Manual Reference Pages - SQUEERS (8)
- File Server
Squeers is a small and fast, KQueue-based, multiplexing file server.
Squeers listens for incoming TCP connections on a specified port. After a
connection has been accepted, squeers reads one line of newline-terminated
characters from the client. This line must specify the name of a file to
be transferred to the client. The newline is not part of the filename.
The server sends the contents of the file to the client if possible, and
then closes the connection. There is no meta data or control information
associated with requests or responses. If the server cannot service a
clients request, the clients connection is immediately dropped without
Squeers will reject requests for any entity which resides out of the
filesystem hierarchy rooted at the server root directory as specified by
the -r option. Squeers will reject requests for any entity which is not a
regular file nor a symbolic link to a regular file. Squeers will reject
requests for entities which are not readable by the user or group defined
by the -u and -g options.
Squeers is a kqueue(2)-based multiplexer. By default, FreeBSD limits each
process to having a maximum of 64 simultaneously open descriptors. This
places a limit on the number of connections squeers may multiplex. The
sysctl settings below, allow for a generous number of connections. These
values can be set at the command-line with the "sysctl" utility. It is
recommended that they be enabled permanently by placing these lines in
/etc/sysctl.conf on the host machine.
Squeers writes its pid into /var/run/squeers.pid, if it can (ie., it is
started as root), and may be stopped with a SIGTERM. A rc.d script is
provided and installed in /usr/local/etc/rc.d/. Add the following lines to
/etc/rc.conf to start squeers on system boot-up. Replace the items in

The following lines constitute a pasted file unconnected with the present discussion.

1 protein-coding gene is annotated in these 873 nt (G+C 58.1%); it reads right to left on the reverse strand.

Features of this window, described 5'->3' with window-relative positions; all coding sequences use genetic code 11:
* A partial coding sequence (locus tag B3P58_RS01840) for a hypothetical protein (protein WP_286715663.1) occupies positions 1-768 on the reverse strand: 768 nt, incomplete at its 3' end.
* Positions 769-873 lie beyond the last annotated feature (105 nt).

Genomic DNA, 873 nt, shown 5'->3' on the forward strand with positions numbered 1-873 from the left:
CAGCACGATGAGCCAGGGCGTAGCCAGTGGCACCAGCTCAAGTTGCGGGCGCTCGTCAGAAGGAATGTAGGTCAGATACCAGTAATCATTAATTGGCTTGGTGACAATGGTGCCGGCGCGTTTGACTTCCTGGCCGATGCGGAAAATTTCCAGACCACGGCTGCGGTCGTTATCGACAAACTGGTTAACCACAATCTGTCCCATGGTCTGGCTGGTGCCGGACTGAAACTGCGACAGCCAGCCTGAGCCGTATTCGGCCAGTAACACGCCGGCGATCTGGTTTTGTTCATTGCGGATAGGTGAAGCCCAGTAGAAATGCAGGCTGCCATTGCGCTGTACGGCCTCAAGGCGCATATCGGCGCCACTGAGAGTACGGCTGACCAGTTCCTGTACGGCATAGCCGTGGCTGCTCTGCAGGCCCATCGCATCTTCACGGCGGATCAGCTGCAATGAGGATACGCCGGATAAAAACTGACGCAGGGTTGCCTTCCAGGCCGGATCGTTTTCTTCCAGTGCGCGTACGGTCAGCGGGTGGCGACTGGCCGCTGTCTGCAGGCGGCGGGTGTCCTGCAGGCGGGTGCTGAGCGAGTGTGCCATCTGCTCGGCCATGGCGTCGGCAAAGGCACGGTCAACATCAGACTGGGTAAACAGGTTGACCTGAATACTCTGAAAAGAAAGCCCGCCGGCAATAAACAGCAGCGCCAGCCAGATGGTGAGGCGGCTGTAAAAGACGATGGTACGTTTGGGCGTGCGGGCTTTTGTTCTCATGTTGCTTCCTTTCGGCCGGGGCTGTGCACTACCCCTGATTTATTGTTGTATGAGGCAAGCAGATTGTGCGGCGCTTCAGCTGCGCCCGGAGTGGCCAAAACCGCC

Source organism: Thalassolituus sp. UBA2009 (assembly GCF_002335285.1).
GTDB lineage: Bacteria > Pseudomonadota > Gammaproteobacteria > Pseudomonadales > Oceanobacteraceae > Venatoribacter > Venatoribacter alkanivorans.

brackets with values appropriate for your system. These are the minimal
set of options one should start with. These and all of the other available
options are described in full at the end of this manual page.
squeers_flags="-r <server-root> -u <user> -g <group>"
Once your system is configured you may start, stop, or restart squeers, or
determine if it is running with the following commands:
If you do not want squeers started on system start, then set
and use the following commands:
The following options are recognized. Only the -r option is required.
The -r option is mandatory and specifies the server root directory, which
squeers will make its current working directory and chroot(2) to, to make
it the effective root directory for the server processes.
The -p option specifies the port to listen on. This defaults to 1966 if not
By default, squeers accepts connections on all interfaces it can find capable
of IPv4 or IPv6. The -i option, when present, overrides this behavior, by
limiting squeers to accepting connections from a specified interface only.
The option accepts the IP address of the desired interface as an argument.
The address must be expressed in the presentation format for either IPv4 or
IPv6. The intent of this option is to allow the administrator to prevent
the outside world from accessing a server during testing by making squeers
bind only to one interface (eg., the loopback address).
The -u and the -g options may be used to specify the user and group
identities with which Squeers runs. If not specified, both values default
to "nobody". Note that Squeers must be started as root in order to
chroot(2) to the server root directory specified by the -r option. After
it has successfully done so, it will change to the identities specified or
to the default "nobody".
A complete file must be transferred within 5 minutes of the server
accepting a client connection, or the connection will be dropped. The -t
option specifies the number of minutes before a timeout occurs. Allowable
values are in the range of 1 to 30.
The -q option, if present, specifies the backlog of client connections
queued by the OS kernel for the server to subsequently service. This value
defaults to 1000. Note that the OS kernel actually uses a queue of 1.5
times the size of the specified value. Connections arriving when the queue
is full are dropped by the kernel. This value should be set to a generous
value. If the system starts rejecting connections under load, and youre
sure you havent run out of resources, try increasing the size of the
The -x option, if present, prevents squeers from becoming a daemon. It will
then run in the foreground of the terminal where it was started, and may be
stopped with signals (ie., Control-C). The server also will not write its
pid to /var/run/squeers.pid when the -x option is used.
The -m option specifies how many instances of squeers should be run, and
defaults to number of processors on the host machine.
.An James Bailie Aq firstname.lastname@example.org
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